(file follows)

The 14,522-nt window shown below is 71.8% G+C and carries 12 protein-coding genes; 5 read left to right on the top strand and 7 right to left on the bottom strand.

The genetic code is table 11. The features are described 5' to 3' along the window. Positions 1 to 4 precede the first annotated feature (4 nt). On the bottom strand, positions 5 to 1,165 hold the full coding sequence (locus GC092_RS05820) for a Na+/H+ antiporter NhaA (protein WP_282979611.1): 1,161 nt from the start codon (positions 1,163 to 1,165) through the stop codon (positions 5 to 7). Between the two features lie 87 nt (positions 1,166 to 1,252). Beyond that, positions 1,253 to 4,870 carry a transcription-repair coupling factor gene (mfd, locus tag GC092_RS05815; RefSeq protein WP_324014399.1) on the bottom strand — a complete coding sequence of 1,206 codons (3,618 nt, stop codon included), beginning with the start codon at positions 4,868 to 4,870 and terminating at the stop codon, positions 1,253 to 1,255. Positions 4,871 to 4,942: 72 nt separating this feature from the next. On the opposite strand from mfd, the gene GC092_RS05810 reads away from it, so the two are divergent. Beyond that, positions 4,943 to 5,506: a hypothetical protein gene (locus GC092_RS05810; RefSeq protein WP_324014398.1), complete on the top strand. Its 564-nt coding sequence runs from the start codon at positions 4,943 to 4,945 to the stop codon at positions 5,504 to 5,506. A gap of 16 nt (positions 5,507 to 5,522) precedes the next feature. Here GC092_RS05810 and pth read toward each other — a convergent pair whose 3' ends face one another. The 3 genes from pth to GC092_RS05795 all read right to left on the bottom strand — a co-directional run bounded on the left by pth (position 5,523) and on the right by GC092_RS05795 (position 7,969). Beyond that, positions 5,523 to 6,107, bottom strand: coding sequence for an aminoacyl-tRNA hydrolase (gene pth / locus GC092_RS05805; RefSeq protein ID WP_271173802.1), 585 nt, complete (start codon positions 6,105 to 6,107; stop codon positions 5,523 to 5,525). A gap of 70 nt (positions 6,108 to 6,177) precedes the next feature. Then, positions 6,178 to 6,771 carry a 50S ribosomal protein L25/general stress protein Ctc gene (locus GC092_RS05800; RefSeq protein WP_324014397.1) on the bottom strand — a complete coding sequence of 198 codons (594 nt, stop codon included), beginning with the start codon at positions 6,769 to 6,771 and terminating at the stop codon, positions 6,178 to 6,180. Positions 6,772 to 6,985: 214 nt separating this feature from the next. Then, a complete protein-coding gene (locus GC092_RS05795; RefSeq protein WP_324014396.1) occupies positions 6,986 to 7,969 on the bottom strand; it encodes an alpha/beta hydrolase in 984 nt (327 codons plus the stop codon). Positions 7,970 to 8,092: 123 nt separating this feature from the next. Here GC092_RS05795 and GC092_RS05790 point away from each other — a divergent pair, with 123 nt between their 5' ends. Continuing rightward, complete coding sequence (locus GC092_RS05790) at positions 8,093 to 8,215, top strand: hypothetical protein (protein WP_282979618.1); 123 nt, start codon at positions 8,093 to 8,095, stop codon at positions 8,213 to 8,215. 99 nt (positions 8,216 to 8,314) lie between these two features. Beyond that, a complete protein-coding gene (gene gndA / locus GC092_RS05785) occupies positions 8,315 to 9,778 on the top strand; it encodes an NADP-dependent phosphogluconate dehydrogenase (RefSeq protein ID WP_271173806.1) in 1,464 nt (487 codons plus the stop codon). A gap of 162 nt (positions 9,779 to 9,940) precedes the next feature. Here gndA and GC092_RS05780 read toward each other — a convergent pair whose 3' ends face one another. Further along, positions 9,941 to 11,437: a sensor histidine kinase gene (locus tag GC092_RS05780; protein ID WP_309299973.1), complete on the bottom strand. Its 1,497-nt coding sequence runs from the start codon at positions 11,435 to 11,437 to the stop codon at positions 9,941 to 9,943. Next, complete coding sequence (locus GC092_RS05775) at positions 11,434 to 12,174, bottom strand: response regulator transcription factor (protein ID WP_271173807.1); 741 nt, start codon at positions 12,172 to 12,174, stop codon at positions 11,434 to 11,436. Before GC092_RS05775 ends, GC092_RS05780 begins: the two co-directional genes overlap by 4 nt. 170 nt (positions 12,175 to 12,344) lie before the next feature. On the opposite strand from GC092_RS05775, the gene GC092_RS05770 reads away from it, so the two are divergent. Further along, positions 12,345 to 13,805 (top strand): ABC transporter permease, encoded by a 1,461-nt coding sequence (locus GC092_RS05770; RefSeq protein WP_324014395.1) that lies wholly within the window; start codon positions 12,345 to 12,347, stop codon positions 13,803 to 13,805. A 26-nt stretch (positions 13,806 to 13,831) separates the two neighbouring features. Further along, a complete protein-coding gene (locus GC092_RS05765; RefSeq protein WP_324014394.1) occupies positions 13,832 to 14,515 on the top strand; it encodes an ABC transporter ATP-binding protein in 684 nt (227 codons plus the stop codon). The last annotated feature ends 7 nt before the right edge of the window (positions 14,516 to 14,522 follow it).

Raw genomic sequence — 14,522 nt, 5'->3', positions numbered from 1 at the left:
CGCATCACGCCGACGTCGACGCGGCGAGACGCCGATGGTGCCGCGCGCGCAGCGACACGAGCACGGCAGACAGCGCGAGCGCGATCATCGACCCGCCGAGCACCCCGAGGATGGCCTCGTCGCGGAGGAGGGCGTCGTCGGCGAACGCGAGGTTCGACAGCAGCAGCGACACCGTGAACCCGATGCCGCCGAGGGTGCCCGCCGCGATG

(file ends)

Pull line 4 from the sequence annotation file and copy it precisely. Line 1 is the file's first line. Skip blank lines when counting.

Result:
CGCATCACGCCGACGTCGACGCGGCGAGACGCCGATGGTGCCGCGCGCGCAGCGACACGAGCACGGCAGACAGCGCGAGCGCGATCATCGACCCGCCGAGCACCCCGAGGATGGCCTCGTCGCGGAGGAGGGCGTCGTCGGCGAACGCGAGGTTCGACAGCAGCAGCGACACCGTGAACCCGATGCCGCCGAGGGTGCCCGCCGCGATG